Meet Dr. AnnAlisa Behling, a naturopathic medicine physician with over 20 years of experience in the field of integrative medicine.
This doctor makes house calls. You may be asking yourself why on earth a modern physician would travel hours each way to visit her patients.
According to Dr. Behling, because it works.
The practice of venturing to the homes of her patients started out logically enough. Dr. Behling recognized that her patients were seeking integrative medical care but wanting a more naturopathic approach. This methodic, information-seeking form of care lends itself to lengthy office visits full of questions and answers, and typically an armful of medications and supplements to show the doctor.
Without knowing it, the patients were the inspiration for Dr. Behling to take her talents and expertise on the road. Through routine conversations, many patients indicated that the convenience of having a doctor come to their home would lead to better outcomes in the long run: no forgotten prescriptions, no rushing, and no missed appointments.
AnnAlisa found herself drawn to visiting patients where they live, rather than dragging them to her office, sometimes from hours away. What started as a way to build clientele has led to some groundbreaking thinking in terms of how integrative medicine should work.
Caring for Patients Where They Live
It seems obvious to say that house calls result in caring for the patient in their home, but really it is more about caring for them where they live. Most doctor’s visits involve conversations intended to be exploratory and revealing about the patient. Questions like, “Do you eat right?” or “Have you been exposed to any allergens?” are not uncommon in a typical office visit with a physician.
Unfortunately, the answers to these questions can be vague, unsure, or contrary to the truth. Visiting patients where they live allows her to be confident that she knows what her patients deal with in the world around them.
Environmental factors play a role in many illnesses, so seeing the area surrounding a patient’s house can be telling. Are there pesticides on nearby farmland? Is there a source of fresh food? Can my patient easily access medications and supplements? These questions are all answered without even asking the patient.
Stepping inside the home offers more answers to questions that patients typically answer dishonestly, knowingly or not. Imagine a patient visiting his or her doctor for what they think is allergies. The patient may not remember to tell their physician that there is mold in their home. Or they may not know there is mold. Prolonged exposure to toxins like those found in black mold can lead to far more than a simple cough or sneeze.
Dr. Behling says she takes the time to observe and notice things that would be helpful, like the smell of mildew or a chaotic atmosphere in a home. Visiting her patients at home allows her to understand the reality of her patients’ situations, rather than relying on their versions of the story.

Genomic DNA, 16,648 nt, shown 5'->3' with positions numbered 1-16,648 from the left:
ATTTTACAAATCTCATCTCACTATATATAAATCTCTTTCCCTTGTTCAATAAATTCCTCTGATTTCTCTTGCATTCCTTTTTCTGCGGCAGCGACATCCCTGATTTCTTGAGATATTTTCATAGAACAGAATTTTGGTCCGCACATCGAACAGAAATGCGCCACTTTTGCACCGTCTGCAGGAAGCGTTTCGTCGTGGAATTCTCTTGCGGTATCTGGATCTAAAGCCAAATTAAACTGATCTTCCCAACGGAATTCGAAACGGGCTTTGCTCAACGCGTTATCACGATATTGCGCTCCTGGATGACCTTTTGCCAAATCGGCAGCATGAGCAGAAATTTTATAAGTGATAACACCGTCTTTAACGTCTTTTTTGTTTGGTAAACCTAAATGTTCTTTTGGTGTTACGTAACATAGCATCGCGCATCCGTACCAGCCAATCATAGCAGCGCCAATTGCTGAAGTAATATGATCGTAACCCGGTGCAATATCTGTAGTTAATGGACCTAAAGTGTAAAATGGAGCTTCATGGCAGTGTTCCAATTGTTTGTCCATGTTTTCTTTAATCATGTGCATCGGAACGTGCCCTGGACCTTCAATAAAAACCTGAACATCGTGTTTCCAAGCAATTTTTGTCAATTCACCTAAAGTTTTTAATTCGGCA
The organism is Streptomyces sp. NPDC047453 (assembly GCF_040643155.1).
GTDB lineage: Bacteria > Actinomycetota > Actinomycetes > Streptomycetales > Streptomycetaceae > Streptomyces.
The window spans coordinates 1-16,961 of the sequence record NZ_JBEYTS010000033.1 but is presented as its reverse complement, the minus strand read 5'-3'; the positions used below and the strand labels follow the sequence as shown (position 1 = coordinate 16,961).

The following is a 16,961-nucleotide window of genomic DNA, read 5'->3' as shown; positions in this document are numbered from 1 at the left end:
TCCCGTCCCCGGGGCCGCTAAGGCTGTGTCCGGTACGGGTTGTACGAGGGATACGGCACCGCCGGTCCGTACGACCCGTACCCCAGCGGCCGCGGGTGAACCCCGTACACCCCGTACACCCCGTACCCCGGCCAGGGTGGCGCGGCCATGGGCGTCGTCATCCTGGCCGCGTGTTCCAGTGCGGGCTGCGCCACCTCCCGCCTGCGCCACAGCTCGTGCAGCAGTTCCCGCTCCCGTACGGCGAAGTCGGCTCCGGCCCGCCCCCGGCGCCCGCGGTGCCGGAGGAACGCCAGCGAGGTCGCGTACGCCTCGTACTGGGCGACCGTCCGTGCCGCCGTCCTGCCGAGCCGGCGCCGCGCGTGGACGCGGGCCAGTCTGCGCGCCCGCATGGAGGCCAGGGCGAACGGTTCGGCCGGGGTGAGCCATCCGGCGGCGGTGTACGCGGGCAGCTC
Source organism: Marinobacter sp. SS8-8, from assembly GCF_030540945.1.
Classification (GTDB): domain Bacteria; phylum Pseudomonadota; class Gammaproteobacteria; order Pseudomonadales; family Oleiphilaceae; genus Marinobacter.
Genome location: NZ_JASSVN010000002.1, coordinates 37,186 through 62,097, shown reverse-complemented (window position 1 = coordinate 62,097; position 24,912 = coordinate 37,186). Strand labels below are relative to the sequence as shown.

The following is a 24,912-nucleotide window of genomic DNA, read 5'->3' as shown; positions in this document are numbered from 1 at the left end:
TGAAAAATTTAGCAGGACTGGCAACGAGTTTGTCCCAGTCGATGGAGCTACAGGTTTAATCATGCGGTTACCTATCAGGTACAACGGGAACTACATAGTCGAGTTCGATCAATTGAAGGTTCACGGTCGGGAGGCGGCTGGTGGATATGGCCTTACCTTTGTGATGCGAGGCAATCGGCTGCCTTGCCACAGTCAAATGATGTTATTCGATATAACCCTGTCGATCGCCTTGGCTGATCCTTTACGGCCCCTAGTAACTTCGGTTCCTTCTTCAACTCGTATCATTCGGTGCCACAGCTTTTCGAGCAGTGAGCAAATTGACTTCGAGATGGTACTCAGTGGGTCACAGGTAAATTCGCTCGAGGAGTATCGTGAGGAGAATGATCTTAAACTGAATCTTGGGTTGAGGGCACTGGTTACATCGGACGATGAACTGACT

Working With Patients in Their Environment Creates Trust
While gaining insight into her patients’ lives at home has proven priceless, Dr. Behling also sees it as a way to gain the trust of her patients and give them the level of care they miss out on otherwise.
Her decision to be a naturopathic provider who makes house calls was partially born out of necessity—there simply weren’t enough of them in Michigan at the time. In fact, there were few naturopathic physicians in general, resulting in one of two options: patients had to travel a long way to see her, or she could make the trek to see them.
With the true compassion of a physician, AnnaAlisa determined that meeting her patients where they live was the right choice. Now, her elderly and gravely ill patients can remain in the comfort of their homes. The families of her patients can be observed in their natural environments without the hassle of carting children across the state. At the end of the day, patients are more open and relaxed at home than when surrounded by fluorescent lights and waiting rooms full of other sick people.
Dr. Behling believes that the ability to see patients in their homes offers a win-win scenario. For the patient, this is the convenience and comfort that a regular office visit never provides. For the provider, it’s a full-picture view of the patient’s environment and lifestyle that offers the perspective for better diagnosis and treatment. Sounds like Dr. AnnAlisa Behling is right—house calls are better for everyone involved.
Dr. AnnAlisa Behling is a licensed and accredited Naturopathic Medical Doctor practicing general family medicine, specializing in natural and complementary medicine with a focus on women’s health and Laser Medicine. She received her BA from Duke University and her Doctorate from National College (NCNM) in Portland, OR. Dr. Behling has been in private practice for 14 years and dedicates her practice to treating each person as an individual considering all the aspects essential to recovery and prevention of disease.
¹"Effects of Ethanol and Acetaldehyde on Tight Junction Integrity - NCBI." https://www.ncbi.nlm.nih.gov/pmc/articles/PMC3339854/. Accessed 6 May. 2019.